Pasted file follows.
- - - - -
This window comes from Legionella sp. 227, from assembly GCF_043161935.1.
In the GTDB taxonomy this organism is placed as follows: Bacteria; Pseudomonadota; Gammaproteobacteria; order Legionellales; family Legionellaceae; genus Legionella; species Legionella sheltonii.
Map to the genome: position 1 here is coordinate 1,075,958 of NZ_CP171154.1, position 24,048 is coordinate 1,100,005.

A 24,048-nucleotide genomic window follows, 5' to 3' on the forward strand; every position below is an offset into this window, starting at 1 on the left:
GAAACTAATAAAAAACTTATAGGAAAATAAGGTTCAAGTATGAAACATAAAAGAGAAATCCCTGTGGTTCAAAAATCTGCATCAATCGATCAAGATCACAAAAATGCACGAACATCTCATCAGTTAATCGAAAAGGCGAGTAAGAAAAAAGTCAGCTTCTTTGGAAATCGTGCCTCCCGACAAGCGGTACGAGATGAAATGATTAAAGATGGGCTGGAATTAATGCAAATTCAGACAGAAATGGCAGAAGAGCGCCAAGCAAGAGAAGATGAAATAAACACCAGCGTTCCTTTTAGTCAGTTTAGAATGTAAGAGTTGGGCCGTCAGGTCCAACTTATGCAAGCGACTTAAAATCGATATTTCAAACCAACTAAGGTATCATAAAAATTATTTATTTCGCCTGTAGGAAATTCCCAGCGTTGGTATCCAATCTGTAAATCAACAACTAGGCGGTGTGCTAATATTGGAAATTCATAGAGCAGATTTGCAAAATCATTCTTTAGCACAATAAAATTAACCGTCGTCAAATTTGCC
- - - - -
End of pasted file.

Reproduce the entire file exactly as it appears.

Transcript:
This window comes from Legionella sp. 227, from assembly GCF_043161935.1.
In the GTDB taxonomy this organism is placed as follows: Bacteria; Pseudomonadota; Gammaproteobacteria; order Legionellales; family Legionellaceae; genus Legionella; species Legionella sheltonii.
Map to the genome: position 1 here is coordinate 1,075,958 of NZ_CP171154.1, position 24,048 is coordinate 1,100,005.

A 24,048-nucleotide genomic window follows, 5' to 3' on the forward strand; every position below is an offset into this window, starting at 1 on the left:
GAAACTAATAAAAAACTTATAGGAAAATAAGGTTCAAGTATGAAACATAAAAGAGAAATCCCTGTGGTTCAAAAATCTGCATCAATCGATCAAGATCACAAAAATGCACGAACATCTCATCAGTTAATCGAAAAGGCGAGTAAGAAAAAAGTCAGCTTCTTTGGAAATCGTGCCTCCCGACAAGCGGTACGAGATGAAATGATTAAAGATGGGCTGGAATTAATGCAAATTCAGACAGAAATGGCAGAAGAGCGCCAAGCAAGAGAAGATGAAATAAACACCAGCGTTCCTTTTAGTCAGTTTAGAATGTAAGAGTTGGGCCGTCAGGTCCAACTTATGCAAGCGACTTAAAATCGATATTTCAAACCAACTAAGGTATCATAAAAATTATTTATTTCGCCTGTAGGAAATTCCCAGCGTTGGTATCCAATCTGTAAATCAACAACTAGGCGGTGTGCTAATATTGGAAATTCATAGAGCAGATTTGCAAAATCATTCTTTAGCACAATAAAATTAACCGTCGTCAAATTTGCC